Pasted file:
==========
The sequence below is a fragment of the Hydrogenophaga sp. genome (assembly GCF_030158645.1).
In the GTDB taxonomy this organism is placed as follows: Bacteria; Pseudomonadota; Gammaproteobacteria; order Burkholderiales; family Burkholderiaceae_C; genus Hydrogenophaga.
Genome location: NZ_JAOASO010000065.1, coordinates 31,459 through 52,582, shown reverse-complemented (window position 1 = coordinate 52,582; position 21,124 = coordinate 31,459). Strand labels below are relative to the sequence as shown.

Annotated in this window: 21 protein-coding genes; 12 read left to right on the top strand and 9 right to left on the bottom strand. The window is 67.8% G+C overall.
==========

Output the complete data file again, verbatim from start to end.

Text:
The sequence below is a fragment of the Hydrogenophaga sp. genome (assembly GCF_030158645.1).
In the GTDB taxonomy this organism is placed as follows: Bacteria; Pseudomonadota; Gammaproteobacteria; order Burkholderiales; family Burkholderiaceae_C; genus Hydrogenophaga.
Genome location: NZ_JAOASO010000065.1, coordinates 31,459 through 52,582, shown reverse-complemented (window position 1 = coordinate 52,582; position 21,124 = coordinate 31,459). Strand labels below are relative to the sequence as shown.

Annotated in this window: 21 protein-coding genes; 12 read left to right on the top strand and 9 right to left on the bottom strand. The window is 67.8% G+C overall.